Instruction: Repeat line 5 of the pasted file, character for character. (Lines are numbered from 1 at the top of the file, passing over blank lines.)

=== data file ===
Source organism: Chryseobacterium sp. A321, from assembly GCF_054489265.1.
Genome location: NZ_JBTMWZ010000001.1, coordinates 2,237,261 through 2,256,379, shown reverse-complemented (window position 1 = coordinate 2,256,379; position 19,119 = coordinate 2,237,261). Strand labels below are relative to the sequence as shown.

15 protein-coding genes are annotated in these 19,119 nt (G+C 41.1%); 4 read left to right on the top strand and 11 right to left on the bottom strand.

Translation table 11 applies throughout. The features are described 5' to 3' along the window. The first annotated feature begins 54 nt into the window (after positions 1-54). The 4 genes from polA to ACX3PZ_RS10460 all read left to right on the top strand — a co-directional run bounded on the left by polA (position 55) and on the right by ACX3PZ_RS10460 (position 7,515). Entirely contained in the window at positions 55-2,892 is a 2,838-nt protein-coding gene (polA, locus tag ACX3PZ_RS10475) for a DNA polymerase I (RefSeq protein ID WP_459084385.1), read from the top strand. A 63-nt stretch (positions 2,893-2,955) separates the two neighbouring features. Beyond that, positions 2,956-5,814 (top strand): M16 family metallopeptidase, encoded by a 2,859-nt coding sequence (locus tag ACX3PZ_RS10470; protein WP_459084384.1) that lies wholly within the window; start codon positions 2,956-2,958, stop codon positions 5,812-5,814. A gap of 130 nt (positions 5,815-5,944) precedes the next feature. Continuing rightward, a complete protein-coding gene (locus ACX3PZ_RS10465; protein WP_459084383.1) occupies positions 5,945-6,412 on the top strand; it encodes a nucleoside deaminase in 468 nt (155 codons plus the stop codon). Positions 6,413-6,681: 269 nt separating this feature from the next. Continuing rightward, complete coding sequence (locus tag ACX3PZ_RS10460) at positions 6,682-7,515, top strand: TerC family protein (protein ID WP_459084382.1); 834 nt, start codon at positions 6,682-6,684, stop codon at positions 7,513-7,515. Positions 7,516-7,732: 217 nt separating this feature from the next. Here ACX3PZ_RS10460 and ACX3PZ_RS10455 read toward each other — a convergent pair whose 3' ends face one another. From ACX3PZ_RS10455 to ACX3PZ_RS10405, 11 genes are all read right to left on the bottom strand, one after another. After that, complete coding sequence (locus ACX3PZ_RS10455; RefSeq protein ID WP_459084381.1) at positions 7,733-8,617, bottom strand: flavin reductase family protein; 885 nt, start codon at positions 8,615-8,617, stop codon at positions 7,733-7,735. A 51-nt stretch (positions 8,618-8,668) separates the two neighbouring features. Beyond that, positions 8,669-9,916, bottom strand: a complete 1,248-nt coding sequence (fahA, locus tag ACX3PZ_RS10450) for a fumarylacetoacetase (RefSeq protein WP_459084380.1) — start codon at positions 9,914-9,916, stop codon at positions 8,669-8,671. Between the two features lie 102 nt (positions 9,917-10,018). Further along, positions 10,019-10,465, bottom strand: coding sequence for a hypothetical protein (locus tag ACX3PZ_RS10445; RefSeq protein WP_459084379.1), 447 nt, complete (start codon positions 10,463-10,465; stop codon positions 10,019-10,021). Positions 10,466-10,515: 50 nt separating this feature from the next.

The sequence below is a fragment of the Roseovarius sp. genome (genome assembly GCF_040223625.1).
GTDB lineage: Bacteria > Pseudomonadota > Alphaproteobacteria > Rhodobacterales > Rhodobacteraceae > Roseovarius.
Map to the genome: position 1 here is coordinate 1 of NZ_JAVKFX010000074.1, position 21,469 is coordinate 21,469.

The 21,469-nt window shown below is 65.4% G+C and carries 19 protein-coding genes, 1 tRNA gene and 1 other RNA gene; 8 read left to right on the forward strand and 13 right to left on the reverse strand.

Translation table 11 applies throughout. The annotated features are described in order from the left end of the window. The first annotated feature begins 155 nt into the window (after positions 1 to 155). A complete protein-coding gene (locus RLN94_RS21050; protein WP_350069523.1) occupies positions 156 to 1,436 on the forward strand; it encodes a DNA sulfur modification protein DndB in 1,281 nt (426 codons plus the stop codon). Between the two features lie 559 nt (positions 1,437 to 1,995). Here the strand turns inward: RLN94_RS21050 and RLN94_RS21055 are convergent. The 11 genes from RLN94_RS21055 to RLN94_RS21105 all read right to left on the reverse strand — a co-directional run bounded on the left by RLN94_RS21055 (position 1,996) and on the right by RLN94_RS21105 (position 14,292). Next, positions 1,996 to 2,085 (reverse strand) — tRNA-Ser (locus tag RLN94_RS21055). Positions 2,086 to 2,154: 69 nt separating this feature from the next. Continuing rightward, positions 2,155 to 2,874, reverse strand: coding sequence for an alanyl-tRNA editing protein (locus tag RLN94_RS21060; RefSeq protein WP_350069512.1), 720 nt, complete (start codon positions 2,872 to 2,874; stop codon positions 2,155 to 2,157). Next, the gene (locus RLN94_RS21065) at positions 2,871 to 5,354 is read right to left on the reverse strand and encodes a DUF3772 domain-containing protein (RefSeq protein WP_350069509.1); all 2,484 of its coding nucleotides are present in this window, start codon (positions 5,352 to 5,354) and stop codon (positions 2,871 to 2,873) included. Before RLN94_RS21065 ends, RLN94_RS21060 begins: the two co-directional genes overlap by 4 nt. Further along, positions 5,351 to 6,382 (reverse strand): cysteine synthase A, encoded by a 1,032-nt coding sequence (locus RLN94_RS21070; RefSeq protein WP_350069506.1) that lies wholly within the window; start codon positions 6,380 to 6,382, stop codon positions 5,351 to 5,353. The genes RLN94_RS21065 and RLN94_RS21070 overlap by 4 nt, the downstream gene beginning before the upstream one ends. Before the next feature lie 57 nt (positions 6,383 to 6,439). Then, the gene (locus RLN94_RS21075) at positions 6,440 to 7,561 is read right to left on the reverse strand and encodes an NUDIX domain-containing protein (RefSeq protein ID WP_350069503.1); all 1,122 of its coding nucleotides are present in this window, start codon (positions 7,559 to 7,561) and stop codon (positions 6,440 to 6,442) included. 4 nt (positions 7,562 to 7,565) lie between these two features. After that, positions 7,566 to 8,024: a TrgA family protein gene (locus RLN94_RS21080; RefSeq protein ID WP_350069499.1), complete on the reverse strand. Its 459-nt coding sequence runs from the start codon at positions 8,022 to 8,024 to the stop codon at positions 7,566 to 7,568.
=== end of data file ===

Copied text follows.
The sequence below is a fragment of the Roseovarius sp. genome (genome assembly GCF_040223625.1).